Canadian Auto Workers Union Calls For "National Auto Policy" With Free-Trade Barriers, Government Intervention
“Community” is a nebulous buzzword here in liberal Canuckistan, with the term moving from a synonym for neighborhood, to describing everything from ethnic groups targeted by vote-hungry political parties, to an exercise in social engineering by Ivory Tower types, eager to ram pseudo-progressive initiatives through various legislative and judicial avenues. No wonder the CAW’s new “National Auto Policy”, full of old-school labor/social democrat policies, is being branded with the slogan “It’s About The Community”. Huh?
“This would be the most expensive plant closure of all times,” warned Rainer Einenkel, chief of Opel’s works council and Vice Chairman of its supervisory board. “This would cost GM billions,” Einenkel said today at a news conference following a staff meeting in Bochum. “Opel would not survive this.”
Opel’s supervisory board meeting ended with nothing. All the board, which consists of 50 percent labor and 50 percent of what is called “the equity side,” could agree on was that revenue, costs and margins are important. It’s good they have figured that out by now. Plant closures have been tabled. There is no sense in announcing them now anyway – plants cannot be closed before 2015.
GM has turned its Ellesmere Port plant into “a no-go area for media amid ongoing speculation over its future,” says The Guardian. Staff and suppliers have been told to avoid reporters. “Attempts to photograph Astras awaiting delivery at the site’s distribution centre prompt a visit from security guards who ask the Guardian to desist,” says the paper.
Today, the Supervisory Board of GM’s ill-fated Opel division is meeting. For the first time, the unions are in the majority on the board. In addition to half of the seats in the boardroom being occupied by representatives named by labor, UAW boss Bob King is taking part in the meeting. It is unlikely that King’s vote will strengthen the labor side. King comes as an emissary of GM, where the UAW, through VEBA, owns 10 percent of the stock. Representing the capitalist side of the equation, King will have to vote for job losses and plant closures. If not today, then soon.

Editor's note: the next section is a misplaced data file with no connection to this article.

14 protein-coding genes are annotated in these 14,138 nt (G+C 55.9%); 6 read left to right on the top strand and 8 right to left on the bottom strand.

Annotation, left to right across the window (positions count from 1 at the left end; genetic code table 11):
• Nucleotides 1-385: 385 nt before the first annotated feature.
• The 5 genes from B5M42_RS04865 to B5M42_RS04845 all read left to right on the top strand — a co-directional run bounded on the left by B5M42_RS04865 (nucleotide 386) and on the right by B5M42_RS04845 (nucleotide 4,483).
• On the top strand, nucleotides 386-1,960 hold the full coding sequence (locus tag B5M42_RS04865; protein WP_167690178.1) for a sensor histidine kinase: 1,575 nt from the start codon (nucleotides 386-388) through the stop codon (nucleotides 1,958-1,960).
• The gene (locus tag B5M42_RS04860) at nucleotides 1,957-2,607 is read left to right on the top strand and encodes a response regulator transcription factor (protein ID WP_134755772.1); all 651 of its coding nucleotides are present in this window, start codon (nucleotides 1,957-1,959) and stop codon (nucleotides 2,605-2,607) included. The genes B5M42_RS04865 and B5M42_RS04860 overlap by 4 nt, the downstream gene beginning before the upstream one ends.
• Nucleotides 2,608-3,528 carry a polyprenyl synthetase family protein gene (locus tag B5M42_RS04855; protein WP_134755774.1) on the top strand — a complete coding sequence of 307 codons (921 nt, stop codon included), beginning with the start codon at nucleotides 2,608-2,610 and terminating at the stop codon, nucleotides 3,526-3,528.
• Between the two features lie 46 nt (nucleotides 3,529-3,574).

Last week, Opel’s labor representatives complained that GM does not want to negotiate with them. Now it’s the unions that don’t want to talk. Today, labor representatives of eight countries sent Opel CEO Karl-Friedrich Stracke a letter. The letter consisted of only one sentence, written in eight languages:
Leaked plans of GM doing the math on plant closures at Opel enrage Opel’s labor leaders. They already had been miffed by GM’s unwillingness to come to the negotiating table. Now they feel blindsided by math by math exercises at GM that involve the closure of Opel’s Bochum plant, the plant in Ellesmere Port, or both.
The website for midwives the voice of union activists Labornotes reports that a South Korean Hyundai Motor worker set himself afire Sunday after management refused his request to slow down the line. The 44-year-old unionist, Shin Sung-hun, is in critical condition. According to the site, Shin poured paint thinner over and set fire to himself .
Without Opel, GM might not be the world’s largest automaker. But it would be a highly profitable automaker. Opel will cost GM approximately € 1 billion ($1.3 billion) in the coming year and will miss its restructuring plan. Reason for the shortfall: Opel will sell only 1.4 million cars next year, 100,000 less than budgeted. How do we know this? We don’t, but it is in an internal forecast of Opel. The document somehow came into the hands of the German magazine Capital.
PSA Peugeot Citroen is planning an Opel-sized thinning of its French workforce, Reuters says, citing comments of Jean-Pierre Mercier, union representative at Peugeot’s factory in the Paris suburb of Seine-Saint Denis. The union claims that PSA wants cut 5,000 jobs. And guess who’s to blame?
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